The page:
Life of an Adrenaline Junkie

The addictive side of my personality came into play in the early days of my career when I photographed documentary-style weddings. It wasn't the love of seeing the beautiful bridal parties or the emotion-filled ceremonies that kept me coming back for more (not that those weren't great), it was the thrill of performing under pressure. After all, weddings are a one shot deal. You either get the picture or you don't.

These days my projects tend to be less event oriented, but whenever photographs of humans are concerned, there is the challenge of rising to the occasion. Every shoot presents different problems to be solved, whether it is lighting conditions, making the subject comfortable or getting the right picture within a small window of time. All  contribute to my love of photography.

Colleen LaSota uses Moxa in her acupuncture practice at Four Gates Energetic Culture,  © 2017 Kristine Heykants

Colleen LaSota uses Moxa in her acupuncture practice at Four Gates Energetic Culture,  © 2017 Kristine Heykants

In Search of Magic

On July 1st I will be leading a workshop in at the Belmond Art Center about creating visual meaning with portraits.  When I make a portrait, I hope to reflect something of my subject's experience in the world, although it is always interpreted through my ideas. Part of our workshop discussion will center on ways we create connection with our subjects, whether they are loved ones or people we are meeting for the first time. The process of making a picture plays an important role in the resulting image. I find the best pictures happen when I let go of attachments to the outcome. It's like the magic shows up when I release my notions of how something should look.

Uprooted will be on view July 1 - July 31 at the Belmond Art Center, 1179 Taylor Ave, Belmond, Iowa, 50421. Email me for workshop details.

The Role of Archetype in Portraiture

Jeff - Meat dept. manager and butcher, 2016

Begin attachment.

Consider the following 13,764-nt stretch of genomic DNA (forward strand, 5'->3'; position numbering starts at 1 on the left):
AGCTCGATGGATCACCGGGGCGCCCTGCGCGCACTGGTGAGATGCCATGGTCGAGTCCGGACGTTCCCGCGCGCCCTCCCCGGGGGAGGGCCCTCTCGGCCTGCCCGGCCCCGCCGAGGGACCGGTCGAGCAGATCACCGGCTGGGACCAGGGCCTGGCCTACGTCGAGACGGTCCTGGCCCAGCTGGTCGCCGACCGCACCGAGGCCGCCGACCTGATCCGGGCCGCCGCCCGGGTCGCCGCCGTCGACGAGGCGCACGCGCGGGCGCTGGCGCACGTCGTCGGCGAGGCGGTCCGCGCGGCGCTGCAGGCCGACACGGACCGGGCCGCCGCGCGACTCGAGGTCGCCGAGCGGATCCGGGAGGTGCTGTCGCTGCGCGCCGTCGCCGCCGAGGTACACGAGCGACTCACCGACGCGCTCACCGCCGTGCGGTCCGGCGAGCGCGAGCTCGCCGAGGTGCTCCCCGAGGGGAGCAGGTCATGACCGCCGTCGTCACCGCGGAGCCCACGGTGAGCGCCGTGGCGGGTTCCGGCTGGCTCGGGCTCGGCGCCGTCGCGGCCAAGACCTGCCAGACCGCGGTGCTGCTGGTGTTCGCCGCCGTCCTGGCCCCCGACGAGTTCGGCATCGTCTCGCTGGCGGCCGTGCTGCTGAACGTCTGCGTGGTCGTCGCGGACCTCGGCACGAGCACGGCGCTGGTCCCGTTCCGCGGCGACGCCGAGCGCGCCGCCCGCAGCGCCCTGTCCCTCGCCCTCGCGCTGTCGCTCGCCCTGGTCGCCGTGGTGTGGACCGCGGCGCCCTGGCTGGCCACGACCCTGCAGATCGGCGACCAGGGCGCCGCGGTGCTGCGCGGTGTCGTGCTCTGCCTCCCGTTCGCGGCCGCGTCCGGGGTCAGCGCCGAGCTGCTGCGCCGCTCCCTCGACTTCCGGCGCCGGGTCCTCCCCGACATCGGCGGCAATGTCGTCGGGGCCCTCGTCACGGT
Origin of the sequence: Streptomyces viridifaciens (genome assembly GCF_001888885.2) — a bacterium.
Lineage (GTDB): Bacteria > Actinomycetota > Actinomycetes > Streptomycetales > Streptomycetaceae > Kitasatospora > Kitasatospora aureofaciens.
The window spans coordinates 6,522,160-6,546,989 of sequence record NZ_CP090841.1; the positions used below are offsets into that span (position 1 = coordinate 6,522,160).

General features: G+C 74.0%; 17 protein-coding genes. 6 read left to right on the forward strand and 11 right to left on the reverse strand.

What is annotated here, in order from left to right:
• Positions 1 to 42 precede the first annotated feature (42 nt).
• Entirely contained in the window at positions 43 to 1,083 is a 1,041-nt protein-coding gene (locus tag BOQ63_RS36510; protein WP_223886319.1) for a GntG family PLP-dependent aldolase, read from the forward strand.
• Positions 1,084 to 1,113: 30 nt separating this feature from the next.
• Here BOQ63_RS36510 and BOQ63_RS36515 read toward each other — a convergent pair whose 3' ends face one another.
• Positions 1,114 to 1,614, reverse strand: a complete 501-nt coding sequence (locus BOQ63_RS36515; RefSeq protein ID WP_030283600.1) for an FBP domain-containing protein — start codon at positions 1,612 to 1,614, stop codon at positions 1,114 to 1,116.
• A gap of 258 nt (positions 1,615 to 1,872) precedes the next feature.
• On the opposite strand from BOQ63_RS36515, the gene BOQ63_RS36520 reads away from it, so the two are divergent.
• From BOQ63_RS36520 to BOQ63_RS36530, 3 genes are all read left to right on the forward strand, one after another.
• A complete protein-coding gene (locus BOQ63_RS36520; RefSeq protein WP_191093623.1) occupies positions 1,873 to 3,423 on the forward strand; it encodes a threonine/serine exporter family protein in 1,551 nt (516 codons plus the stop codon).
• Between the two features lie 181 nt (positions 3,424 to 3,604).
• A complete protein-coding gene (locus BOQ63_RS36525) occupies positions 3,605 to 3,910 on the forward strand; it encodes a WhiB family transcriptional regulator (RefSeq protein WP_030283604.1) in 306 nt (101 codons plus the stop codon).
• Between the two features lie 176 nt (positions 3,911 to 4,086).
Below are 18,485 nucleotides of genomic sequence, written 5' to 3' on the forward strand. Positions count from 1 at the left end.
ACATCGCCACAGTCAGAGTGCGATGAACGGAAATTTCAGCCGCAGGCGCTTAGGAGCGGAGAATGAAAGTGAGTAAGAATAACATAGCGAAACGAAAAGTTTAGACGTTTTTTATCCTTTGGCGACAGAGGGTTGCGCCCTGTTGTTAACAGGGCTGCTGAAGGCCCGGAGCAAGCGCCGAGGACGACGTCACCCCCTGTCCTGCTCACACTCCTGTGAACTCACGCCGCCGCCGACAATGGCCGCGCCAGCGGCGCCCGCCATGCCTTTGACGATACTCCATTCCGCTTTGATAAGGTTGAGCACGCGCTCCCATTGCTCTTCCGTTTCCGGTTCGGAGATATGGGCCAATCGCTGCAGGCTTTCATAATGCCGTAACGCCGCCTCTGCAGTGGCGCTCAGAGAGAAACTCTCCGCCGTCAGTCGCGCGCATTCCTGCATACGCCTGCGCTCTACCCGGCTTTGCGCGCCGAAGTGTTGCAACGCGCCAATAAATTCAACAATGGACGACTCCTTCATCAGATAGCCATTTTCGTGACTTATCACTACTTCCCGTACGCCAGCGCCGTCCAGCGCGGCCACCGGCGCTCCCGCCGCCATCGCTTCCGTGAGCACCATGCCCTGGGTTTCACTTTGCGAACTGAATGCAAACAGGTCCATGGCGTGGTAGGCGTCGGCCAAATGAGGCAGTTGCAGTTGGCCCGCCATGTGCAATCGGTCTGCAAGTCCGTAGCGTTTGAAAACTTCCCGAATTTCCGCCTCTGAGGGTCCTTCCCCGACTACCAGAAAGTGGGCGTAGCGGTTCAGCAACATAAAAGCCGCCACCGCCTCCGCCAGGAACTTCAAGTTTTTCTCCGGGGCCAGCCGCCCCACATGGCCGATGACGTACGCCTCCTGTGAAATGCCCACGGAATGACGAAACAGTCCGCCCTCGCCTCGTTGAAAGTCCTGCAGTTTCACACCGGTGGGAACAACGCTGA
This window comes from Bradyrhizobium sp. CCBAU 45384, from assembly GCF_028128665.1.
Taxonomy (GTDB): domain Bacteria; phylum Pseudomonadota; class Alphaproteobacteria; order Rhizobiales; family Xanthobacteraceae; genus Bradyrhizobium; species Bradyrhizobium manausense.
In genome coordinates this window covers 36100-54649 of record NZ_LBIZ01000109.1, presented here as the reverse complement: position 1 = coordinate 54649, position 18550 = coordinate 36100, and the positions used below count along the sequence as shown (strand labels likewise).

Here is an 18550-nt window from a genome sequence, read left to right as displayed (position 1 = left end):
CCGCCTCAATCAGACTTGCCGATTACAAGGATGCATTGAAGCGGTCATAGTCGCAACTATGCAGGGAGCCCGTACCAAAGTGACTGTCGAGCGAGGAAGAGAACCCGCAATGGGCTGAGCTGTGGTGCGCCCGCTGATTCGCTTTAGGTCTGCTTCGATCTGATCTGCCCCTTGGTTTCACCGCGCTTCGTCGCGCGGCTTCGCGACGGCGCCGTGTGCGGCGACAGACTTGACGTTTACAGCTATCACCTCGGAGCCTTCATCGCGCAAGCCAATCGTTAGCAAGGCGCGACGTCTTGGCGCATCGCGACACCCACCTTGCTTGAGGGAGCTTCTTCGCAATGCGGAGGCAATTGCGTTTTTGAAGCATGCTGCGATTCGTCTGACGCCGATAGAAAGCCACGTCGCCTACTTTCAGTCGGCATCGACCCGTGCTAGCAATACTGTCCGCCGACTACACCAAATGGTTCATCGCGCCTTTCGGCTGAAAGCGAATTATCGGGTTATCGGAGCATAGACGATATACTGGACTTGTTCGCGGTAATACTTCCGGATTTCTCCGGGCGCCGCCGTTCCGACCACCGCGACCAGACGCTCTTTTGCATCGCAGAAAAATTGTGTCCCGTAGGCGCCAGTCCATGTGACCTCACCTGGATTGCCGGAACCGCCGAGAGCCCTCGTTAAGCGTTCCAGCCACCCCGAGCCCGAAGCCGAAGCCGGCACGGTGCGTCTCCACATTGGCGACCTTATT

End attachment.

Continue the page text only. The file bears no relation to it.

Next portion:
Jeff - Meat dept. manager and butcher, 2016

As Uprooted progressed, I needed a framework to guide my choice of subjects, so I turned to the method of typology. Archetypes are universal patterns in human nature that often appear in literature and psychology. I decided to photograph every role in the town, including different occupations and socioeconomic classes. The butcher at the local grocery store is an interesting archetype, his profession has an ancient connection to our hunter-gatherer ancestors as well as a link to current-day societies around the globe. It reminded me of when I was photographing in Tuscany and a local butcher told me his family had been in the profession for over 400 years! That tradition and connection to identity is entrenched in Italy’s culture, which parallels and contrasts with the Belmond butcher.

Focus on Lighting Technique

Joe - manager scrap metal yard, 2016

Joe - manager scrap metal yard, 2016

In my portraits, I almost always use flash to build on the light existing in a scene, to direct the viewer's eye around an image and create a hierarchy of information about the subject. Even outdoors, the addition of lighting can make a difference in the way an image communicates.  In some situations there are crowded backgrounds to consider. That was definitely the case when I  photographed scrap metal workers in their warehouse as it was a jumble of machinery and metal: Engine parts commingled with construction debris and disused farm implements. Here the flash highlights the subject, Joe (and the circuit boards to his right), bringing them out of the chaotic background. The use of lighting to help organize information in the frame is an important part of my process in creating environmental portraits.